What Happened Hazel Scott? Meet the Brilliant Jazz Musician & Activist Who Disappeared into Obscurity When She Was Blacklisted During the McCarthy Era

Women in the enter­tain­ment busi­ness who have tak­en a stand against racism and state vio­lence and oppres­sion have often found their careers ruined as a result, their albums and per­for­mances boy­cotted, oppor­tu­ni­ties rescind­ed. This, accord­ing to Nina Simone, is what hap­pened to her after she began her fight for Civ­il Rights with the fero­cious “Mis­sis­sip­pi God­dam.” She con­tin­ued per­form­ing in Europe until the 1990s, but her cul­tur­al stock in her own coun­try declined after the 60s. She was large­ly unknown to younger gen­er­a­tions until Lau­ryn Hill and lat­er hip hop artists turned her music into a “secret weapon.”

Maybe the music of Hazel Scott will enjoy a sim­i­lar revival now that her name has been returned to pop­u­lar con­scious­ness by Ali­cia Keys, who paid trib­ute to Scott at last year’s Gram­mys. Once the biggest star in jazz, Scott’s career was destroyed by the House Un-Amer­i­can Activ­i­ties Com­mit­tee (HUAC) in the 1950s when a pub­li­ca­tion called Red Chan­nels accused her of Com­mu­nist sym­pa­thies. Black­list­ed, she moved to Paris and per­formed exclu­sive­ly in Europe until the mid-six­ties. As with many an artist who suf­fered this fate dur­ing the Cold War, Scott stood accused of anti-Amer­i­can­ism not for any actu­al sup­port of the Sovi­ets but because she chal­lenged racial seg­re­ga­tion and dis­crim­i­na­tion at home.

Born in Trinidad and raised by her moth­er in New York City, like Simone, Scott was a clas­si­cal­ly trained child prodi­gy (see her play jazz-infused Liszt for World War II sol­diers in the video below), whose ear­ly, some­times vio­lent, expe­ri­ences with racism left last­ing scars. She audi­tioned for Jul­liard at age 8. “When she fin­ished,” writes Loris­sa Rine­heart at Nar­ra­tive­ly, “the audi­tions direc­tor whis­pered, ‘I am in the pres­ence of a genius.” Jul­liard founder Frank Dam­rosch agreed, and she was admit­ted.

Scott’s moth­er Alma, her­self a jazz musi­cian, “befriend­ed some of the Harlem Renaissance’s bright­est stars,” and the young Scott grew up sur­round­ed by the lead­ing lights of jazz. When she got her big break at 19, tak­ing over a three-week engage­ment for Bil­lie Hol­i­day, she imme­di­ate­ly joined the ranks of Harlem’s finest.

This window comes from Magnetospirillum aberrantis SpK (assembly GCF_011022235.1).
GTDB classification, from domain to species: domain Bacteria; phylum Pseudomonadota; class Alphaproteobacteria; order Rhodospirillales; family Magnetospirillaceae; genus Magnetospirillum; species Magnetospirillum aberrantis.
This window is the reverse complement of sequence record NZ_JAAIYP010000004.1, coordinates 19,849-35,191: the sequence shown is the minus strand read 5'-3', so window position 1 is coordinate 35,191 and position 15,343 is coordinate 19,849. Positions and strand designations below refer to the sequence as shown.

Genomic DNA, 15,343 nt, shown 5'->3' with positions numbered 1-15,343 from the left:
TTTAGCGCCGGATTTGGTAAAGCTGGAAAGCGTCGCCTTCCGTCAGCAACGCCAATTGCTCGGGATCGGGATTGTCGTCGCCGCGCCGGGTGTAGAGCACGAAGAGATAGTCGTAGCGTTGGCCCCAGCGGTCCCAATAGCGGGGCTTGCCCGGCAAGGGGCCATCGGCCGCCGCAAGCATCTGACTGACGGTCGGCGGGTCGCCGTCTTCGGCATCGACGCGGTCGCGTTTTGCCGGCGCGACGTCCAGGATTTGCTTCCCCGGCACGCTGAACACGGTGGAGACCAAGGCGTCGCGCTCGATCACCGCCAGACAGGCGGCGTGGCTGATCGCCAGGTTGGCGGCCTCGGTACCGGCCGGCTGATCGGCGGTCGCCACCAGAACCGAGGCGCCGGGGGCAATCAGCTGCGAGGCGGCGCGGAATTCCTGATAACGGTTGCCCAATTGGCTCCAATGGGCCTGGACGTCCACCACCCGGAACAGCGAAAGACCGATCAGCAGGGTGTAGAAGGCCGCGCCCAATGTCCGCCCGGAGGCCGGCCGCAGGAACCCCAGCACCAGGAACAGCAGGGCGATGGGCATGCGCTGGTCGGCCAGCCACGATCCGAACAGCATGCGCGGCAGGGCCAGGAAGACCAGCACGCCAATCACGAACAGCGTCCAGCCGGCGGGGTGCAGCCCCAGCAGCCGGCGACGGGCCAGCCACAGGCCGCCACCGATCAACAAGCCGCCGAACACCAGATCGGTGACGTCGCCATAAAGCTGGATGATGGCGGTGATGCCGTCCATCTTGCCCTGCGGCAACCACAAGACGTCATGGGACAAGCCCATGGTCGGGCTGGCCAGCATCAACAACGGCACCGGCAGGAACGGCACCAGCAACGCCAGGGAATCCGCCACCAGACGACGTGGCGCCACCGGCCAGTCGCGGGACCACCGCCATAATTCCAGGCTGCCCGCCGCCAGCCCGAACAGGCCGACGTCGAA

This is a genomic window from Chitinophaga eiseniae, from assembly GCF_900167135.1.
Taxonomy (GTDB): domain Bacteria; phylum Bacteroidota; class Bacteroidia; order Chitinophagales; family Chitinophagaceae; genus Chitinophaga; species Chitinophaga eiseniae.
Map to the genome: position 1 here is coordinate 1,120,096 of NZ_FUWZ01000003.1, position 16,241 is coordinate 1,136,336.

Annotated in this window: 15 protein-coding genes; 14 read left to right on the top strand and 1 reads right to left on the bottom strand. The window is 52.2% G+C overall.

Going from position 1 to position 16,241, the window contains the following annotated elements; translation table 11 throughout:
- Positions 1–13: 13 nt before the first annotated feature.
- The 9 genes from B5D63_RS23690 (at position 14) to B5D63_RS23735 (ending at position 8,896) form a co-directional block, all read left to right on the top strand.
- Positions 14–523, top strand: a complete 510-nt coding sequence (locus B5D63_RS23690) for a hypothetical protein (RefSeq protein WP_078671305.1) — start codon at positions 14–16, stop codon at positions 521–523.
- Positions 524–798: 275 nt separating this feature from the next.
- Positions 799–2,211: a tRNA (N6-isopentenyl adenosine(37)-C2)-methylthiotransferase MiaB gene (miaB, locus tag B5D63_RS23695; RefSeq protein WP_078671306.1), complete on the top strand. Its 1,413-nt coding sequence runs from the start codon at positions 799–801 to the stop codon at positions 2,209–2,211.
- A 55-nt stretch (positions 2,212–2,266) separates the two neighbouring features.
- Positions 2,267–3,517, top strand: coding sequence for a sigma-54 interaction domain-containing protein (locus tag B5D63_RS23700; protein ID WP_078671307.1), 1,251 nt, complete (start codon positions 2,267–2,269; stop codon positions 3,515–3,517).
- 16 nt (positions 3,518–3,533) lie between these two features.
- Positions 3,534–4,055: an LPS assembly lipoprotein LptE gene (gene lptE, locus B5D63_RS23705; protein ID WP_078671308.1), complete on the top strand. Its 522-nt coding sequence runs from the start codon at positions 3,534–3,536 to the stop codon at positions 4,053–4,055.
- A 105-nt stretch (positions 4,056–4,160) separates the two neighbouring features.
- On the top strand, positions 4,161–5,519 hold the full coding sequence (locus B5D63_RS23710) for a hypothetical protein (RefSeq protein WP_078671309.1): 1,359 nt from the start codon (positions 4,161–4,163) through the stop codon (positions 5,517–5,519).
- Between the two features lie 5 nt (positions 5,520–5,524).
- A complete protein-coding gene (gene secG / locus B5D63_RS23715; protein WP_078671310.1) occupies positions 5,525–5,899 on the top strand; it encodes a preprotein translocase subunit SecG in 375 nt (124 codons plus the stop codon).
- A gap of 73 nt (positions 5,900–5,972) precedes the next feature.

As it turned out, not only was Scott a bril­liant pianist, she also had a hell of a voice: deep and sonorous, com­fort­ing yet provoca­tive — the sort of singing style that makes you want to embrace the sub­lime melan­choly that is love and life and whiskey on a midwinter’s night.

She was flown to Hol­ly­wood in the ear­ly 40s to appear in musi­cals, but refused to coun­te­nance the usu­al racist stereo­types in film. Rel­e­gat­ed to bit parts, she returned to New York. “I had antag­o­nized the head of Colum­bia Pic­tures,” she wrote in her jour­nal. “In short, com­mit­ted sui­cide.” But she con­tin­ued her activism, and her career con­tin­ued to thrive. Final­ly, “she came to break the col­or bar­ri­er on the small screen” becom­ing the first black woman to host her own show in 1950. “Three nights a week, Scott played her sig­na­ture mix of boo­gie-woo­gie, clas­sics, and jazz stan­dards to liv­ing rooms across Amer­i­ca. It was a land­mark moment.”

And it was not to last. That same year, Scott vol­un­tary appeared before HUAC to answer the sup­posed charges against her, remain­ing calm in the face of hours of ques­tion­ing and read­ing an elo­quent pre­pared state­ment. “It has nev­er been my prac­tice to choose the pop­u­lar course,” she said. “When oth­ers lie as nat­u­ral­ly as they breathe, I become frus­trat­ed and angry.” She con­clud­ed “with one request—and that is that your com­mit­tee pro­tect those Amer­i­cans who have hon­est­ly, whole­some­ly, and unselfish­ly tried to per­fect this coun­try and make the guar­an­tees in our Con­sti­tu­tion live. The actors, musi­cians, artists, com­posers, and all of the men and women of the arts are eager and anx­ious to help, to serve. Our coun­try needs us more today than ever before. We should not be writ­ten off by the vicious slan­ders of lit­tle and pet­ty men.”

Weeks lat­er, her show was can­celed “and con­cert book­ings became few and far between,” writes her biog­ra­ph­er Karen Chilton at Smith­son­ian. “The government’s sus­pi­cions were enough to cause irrepara­ble dam­age to her career,” and damn her to obscu­ri­ty when she deserves a place next to con­tem­po­rary greats like Hol­i­day, Ella Fitzger­ald, Duke Elling­ton, and oth­ers. “After a decade of liv­ing abroad, she would return to an Amer­i­can music scene that no longer val­ued what she had to offer.” Learn much more about Hazel Scott in the short doc­u­men­tary video, “What Ever Hap­pened to Hazel Scott,” at the top, and in Chilton’s book Hazel Scott: The Pio­neer­ing Jour­ney of a Jazz Pianist, from Café Soci­ety to Hol­ly­wood to HUAC.

via Nar­ra­tive­ly

Relat­ed Con­tent:

Bertolt Brecht Tes­ti­fies Before the House Un-Amer­i­can Activ­i­ties Com­mit­tee (1947)

Ayn Rand Helped the FBI Iden­ti­fy It’s A Won­der­ful Life as Com­mu­nist Pro­pa­gan­da

Watch a New Nina Simone Ani­ma­tion Based on an Inter­view Nev­er Aired in the U.S. Before

Josh Jones is a writer and musi­cian based in Durham, NC. Fol­low him at @jdmagness

by | Permalink | Comments (0) |

Sup­port Open Cul­ture

We’re hop­ing to rely on our loy­al read­ers rather than errat­ic ads. To sup­port Open Cul­ture’s edu­ca­tion­al mis­sion, please con­sid­er mak­ing a dona­tion. We accept Pay­Pal, Ven­mo (@openculture), Patre­on and Cryp­to! Please find all options here. We thank you!

Leave a Reply

Open Culture was founded by Dan Colman.